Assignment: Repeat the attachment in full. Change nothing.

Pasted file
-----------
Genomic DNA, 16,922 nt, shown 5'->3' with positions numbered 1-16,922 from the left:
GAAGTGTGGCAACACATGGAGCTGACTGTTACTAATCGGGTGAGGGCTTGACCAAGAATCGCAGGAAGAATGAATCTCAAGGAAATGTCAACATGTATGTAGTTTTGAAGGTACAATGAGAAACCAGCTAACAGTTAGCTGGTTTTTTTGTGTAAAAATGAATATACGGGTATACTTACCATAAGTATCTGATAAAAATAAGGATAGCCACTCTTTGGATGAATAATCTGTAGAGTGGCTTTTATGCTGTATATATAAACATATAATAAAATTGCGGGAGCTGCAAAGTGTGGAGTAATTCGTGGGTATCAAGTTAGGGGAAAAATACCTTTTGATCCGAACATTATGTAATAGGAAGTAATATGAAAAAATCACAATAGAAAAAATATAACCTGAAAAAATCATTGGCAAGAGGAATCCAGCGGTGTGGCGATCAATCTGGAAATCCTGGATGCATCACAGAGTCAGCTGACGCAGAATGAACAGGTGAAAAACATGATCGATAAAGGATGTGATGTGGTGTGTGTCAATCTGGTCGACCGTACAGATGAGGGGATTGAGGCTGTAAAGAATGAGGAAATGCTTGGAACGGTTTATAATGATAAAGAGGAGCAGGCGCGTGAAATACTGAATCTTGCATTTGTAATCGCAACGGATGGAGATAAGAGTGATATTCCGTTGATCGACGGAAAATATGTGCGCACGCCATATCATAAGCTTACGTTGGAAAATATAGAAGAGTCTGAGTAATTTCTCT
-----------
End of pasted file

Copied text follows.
Genomic DNA, 16,922 nt, shown 5'->3' with positions numbered 1-16,922 from the left:
GAAGTGTGGCAACACATGGAGCTGACTGTTACTAATCGGGTGAGGGCTTGACCAAGAATCGCAGGAAGAATGAATCTCAAGGAAATGTCAACATGTATGTAGTTTTGAAGGTACAATGAGAAACCAGCTAACAGTTAGCTGGTTTTTTTGTGTAAAAATGAATATACGGGTATACTTACCATAAGTATCTGATAAAAATAAGGATAGCCACTCTTTGGATGAATAATCTGTAGAGTGGCTTTTATGCTGTATATATAAACATATAATAAAATTGCGGGAGCTGCAAAGTGTGGAGTAATTCGTGGGTATCAAGTTAGGGGAAAAATACCTTTTGATCCGAACATTATGTAATAGGAAGTAATATGAAAAAATCACAATAGAAAAAATATAACCTGAAAAAATCATTGGCAAGAGGAATCCAGCGGTGTGGCGATCAATCTGGAAATCCTGGATGCATCACAGAGTCAGCTGACGCAGAATGAACAGGTGAAAAACATGATCGATAAAGGATGTGATGTGGTGTGTGTCAATCTGGTCGACCGTACAGATGAGGGGATTGAGGCTGTAAAGAATGAGGAAATGCTTGGAACGGTTTATAATGATAAAGAGGAGCAGGCGCGTGAAATACTGAATCTTGCATTTGTAATCGCAACGGATGGAGATAAGAGTGATATTCCGTTGATCGACGGAAAATATGTGCGCACGCCATATCATAAGCTTACGTTGGAAAATATAGAAGAGTCTGAGTAATTTCTCT